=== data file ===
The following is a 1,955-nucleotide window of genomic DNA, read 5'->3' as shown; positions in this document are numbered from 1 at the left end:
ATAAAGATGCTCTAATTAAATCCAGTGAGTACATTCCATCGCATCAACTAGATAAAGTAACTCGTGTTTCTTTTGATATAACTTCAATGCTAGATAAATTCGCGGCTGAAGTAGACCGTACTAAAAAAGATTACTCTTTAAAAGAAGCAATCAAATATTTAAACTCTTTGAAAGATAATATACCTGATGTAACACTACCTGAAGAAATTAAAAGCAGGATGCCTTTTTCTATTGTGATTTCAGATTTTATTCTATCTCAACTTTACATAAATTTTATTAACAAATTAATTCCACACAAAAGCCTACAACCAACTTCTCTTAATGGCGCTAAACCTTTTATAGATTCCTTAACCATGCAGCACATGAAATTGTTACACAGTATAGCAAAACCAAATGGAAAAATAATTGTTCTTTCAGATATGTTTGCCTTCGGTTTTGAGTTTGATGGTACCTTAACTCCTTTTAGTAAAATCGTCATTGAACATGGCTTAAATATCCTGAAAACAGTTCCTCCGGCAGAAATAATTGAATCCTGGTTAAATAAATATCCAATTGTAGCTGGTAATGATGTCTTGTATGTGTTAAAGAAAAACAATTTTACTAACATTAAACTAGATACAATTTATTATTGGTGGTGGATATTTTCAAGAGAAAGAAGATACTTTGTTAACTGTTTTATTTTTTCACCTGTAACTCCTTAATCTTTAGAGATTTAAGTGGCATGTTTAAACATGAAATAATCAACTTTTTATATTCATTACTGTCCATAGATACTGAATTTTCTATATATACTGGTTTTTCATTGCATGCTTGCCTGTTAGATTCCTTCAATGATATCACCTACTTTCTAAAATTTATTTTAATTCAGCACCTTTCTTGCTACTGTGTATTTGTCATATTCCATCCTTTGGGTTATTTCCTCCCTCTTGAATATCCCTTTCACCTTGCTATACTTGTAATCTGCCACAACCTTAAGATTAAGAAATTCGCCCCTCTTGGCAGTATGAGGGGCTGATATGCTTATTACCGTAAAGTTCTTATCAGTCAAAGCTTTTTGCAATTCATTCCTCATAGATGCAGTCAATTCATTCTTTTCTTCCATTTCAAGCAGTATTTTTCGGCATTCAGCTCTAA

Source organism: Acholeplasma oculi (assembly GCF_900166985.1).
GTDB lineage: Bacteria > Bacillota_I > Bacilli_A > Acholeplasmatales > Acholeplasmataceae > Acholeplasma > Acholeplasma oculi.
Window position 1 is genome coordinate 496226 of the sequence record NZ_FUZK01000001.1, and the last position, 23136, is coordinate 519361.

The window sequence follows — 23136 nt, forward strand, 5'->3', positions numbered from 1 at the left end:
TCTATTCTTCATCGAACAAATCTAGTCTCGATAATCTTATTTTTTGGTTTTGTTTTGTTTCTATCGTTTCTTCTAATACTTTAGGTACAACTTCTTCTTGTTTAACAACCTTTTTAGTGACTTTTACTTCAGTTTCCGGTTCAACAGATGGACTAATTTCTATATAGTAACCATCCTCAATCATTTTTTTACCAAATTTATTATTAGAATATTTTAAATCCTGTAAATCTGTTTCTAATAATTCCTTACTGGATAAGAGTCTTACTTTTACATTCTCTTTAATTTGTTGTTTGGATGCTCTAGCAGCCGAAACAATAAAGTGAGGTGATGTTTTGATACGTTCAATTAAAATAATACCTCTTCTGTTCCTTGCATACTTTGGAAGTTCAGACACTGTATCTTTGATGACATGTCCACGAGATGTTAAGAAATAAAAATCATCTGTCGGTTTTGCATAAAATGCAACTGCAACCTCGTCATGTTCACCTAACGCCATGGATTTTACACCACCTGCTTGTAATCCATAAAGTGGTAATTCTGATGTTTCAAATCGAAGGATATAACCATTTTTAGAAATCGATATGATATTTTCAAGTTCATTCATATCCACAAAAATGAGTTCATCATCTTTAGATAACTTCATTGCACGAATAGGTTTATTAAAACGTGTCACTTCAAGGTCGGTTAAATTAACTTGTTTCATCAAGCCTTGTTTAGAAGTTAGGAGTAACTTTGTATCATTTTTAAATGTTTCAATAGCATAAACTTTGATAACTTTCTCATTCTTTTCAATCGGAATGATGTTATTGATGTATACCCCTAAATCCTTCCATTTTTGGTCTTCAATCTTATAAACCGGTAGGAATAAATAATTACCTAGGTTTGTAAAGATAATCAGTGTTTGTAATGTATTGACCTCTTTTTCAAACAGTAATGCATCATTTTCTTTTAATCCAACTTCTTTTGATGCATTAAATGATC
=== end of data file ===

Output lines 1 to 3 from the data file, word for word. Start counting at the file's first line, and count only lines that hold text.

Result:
The following is a 1,955-nucleotide window of genomic DNA, read 5'->3' as shown; positions in this document are numbered from 1 at the left end:
ATAAAGATGCTCTAATTAAATCCAGTGAGTACATTCCATCGCATCAACTAGATAAAGTAACTCGTGTTTCTTTTGATATAACTTCAATGCTAGATAAATTCGCGGCTGAAGTAGACCGTACTAAAAAAGATTACTCTTTAAAAGAAGCAATCAAATATTTAAACTCTTTGAAAGATAATATACCTGATGTAACACTACCTGAAGAAATTAAAAGCAGGATGCCTTTTTCTATTGTGATTTCAGATTTTATTCTATCTCAACTTTACATAAATTTTATTAACAAATTAATTCCACACAAAAGCCTACAACCAACTTCTCTTAATGGCGCTAAACCTTTTATAGATTCCTTAACCATGCAGCACATGAAATTGTTACACAGTATAGCAAAACCAAATGGAAAAATAATTGTTCTTTCAGATATGTTTGCCTTCGGTTTTGAGTTTGATGGTACCTTAACTCCTTTTAGTAAAATCGTCATTGAACATGGCTTAAATATCCTGAAAACAGTTCCTCCGGCAGAAATAATTGAATCCTGGTTAAATAAATATCCAATTGTAGCTGGTAATGATGTCTTGTATGTGTTAAAGAAAAACAATTTTACTAACATTAAACTAGATACAATTTATTATTGGTGGTGGATATTTTCAAGAGAAAGAAGATACTTTGTTAACTGTTTTATTTTTTCACCTGTAACTCCTTAATCTTTAGAGATTTAAGTGGCATGTTTAAACATGAAATAATCAACTTTTTATATTCATTACTGTCCATAGATACTGAATTTTCTATATATACTGGTTTTTCATTGCATGCTTGCCTGTTAGATTCCTTCAATGATATCACCTACTTTCTAAAATTTATTTTAATTCAGCACCTTTCTTGCTACTGTGTATTTGTCATATTCCATCCTTTGGGTTATTTCCTCCCTCTTGAATATCCCTTTCACCTTGCTATACTTGTAATCTGCCACAACCTTAAGATTAAGAAATTCGCCCCTCTTGGCAGTATGAGGGGCTGATATGCTTATTACCGTAAAGTTCTTATCAGTCAAAGCTTTTTGCAATTCATTCCTCATAGATGCAGTCAATTCATTCTTTTCTTCCATTTCAAGCAGTATTTTTCGGCATTCAGCTCTAA

Source organism: Acholeplasma oculi (assembly GCF_900166985.1).